Like the rest of the livestock sector, the dairy industry benefitted from falling feed costs in 2013. Milk prices were higher, compared to 2012, even with higher milk production for most of the year. Dairy product exports were booming in 2013, helping to support higher milk prices. Continued strong exports and low feed costs will be the key for 2014 producer profits.
Just a short decade ago, U.S. dairy exports were small enough to be relatively meaningless in the big picture. Dairy product exports were valued at about $500 million dollars in 2003. The dairy industry exported products valued at more than an estimated $6 billion in 2013.
Exports increased for the year across all major product categories. On a milk solids basis, the U.S. exported the equivalent of almost 16 percent of milk production in 2013. Even though the percent going overseas is much smaller in volume than domestic milk use, on the margin, export markets have provided a home for increasing U.S. milk production.
U.S. producers have benefitted from shorter milk supplies in the rest of world, including large competing exporters. Milk supplies will likely recover in those countries, leading to a much more competitive export market in 2014.
Milk production in 2014 is estimated to total close to 204 billion pounds. That would be about 1.2 percent more than in 2013. Higher profits will provide an incentive to increase production over the course of the year, particularly if feed costs remain manageable.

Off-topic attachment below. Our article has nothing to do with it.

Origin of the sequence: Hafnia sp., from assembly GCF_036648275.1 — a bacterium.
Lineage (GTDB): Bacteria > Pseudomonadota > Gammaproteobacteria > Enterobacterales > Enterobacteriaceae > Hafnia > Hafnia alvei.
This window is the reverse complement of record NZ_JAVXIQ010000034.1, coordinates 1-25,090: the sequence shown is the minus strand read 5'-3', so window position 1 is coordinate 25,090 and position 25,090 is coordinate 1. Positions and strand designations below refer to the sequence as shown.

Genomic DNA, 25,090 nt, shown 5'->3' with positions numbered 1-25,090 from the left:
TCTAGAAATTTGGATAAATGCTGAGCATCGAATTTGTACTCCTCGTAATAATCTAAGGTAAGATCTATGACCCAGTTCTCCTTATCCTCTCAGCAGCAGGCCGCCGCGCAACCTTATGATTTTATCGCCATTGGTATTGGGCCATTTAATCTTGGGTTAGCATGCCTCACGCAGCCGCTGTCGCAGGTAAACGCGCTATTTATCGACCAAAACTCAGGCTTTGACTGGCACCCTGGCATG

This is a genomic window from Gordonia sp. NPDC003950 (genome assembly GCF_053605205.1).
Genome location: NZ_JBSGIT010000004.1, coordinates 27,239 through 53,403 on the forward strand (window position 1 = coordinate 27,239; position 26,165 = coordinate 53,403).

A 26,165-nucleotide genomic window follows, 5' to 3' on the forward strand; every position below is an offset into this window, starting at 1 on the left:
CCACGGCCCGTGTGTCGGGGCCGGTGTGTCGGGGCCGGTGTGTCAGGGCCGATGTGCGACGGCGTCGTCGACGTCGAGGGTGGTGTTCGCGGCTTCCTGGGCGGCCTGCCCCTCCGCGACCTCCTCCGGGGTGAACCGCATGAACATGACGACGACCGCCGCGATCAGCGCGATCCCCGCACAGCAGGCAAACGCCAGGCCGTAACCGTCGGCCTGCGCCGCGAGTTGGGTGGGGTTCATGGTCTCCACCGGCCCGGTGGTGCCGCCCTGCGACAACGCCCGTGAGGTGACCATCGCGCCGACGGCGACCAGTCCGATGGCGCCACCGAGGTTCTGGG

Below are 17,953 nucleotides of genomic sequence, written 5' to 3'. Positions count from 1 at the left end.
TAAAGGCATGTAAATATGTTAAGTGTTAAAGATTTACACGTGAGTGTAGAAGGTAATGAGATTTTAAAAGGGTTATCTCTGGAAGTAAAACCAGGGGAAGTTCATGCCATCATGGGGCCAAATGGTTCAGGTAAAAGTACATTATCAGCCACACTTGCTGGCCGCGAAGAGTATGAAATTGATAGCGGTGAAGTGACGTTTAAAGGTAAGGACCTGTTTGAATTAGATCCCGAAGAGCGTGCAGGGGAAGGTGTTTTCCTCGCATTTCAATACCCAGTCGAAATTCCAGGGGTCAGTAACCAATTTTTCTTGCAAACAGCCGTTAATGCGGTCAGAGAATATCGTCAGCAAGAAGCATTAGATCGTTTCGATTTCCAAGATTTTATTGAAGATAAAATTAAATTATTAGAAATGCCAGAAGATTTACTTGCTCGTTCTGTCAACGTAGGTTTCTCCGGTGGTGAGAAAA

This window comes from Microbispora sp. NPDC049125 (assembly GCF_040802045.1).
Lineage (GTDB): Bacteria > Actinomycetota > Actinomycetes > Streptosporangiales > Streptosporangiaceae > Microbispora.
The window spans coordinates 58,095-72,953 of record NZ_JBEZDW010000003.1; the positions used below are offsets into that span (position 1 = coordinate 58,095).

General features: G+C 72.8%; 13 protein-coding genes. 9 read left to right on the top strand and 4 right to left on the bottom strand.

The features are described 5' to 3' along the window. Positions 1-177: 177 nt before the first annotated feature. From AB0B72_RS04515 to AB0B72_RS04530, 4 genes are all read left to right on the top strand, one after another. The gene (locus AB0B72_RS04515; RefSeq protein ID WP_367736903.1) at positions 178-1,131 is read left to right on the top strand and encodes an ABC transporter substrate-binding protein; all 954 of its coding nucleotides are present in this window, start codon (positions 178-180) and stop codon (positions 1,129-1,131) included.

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Increased milk production is expected to pressure milk prices lower. But it may be later in the year that the combination of increased production and stiffer export competition begins to show up in lower prices. For the year, the U.S. all milk price may average $1 per cwt below the 2013 average, with most of the decline happening later in the year.
Of course, market growth potential is not all exports. While the U.S. market is often thought of as a mature market, there are opportunities for growth. Finding the next “big thing” could boost milk demand and support prices. Those “big things” often seem to be surprises and have longer term price supporting effects. More robust overall economic growth would certainly boost domestic demand in 2014.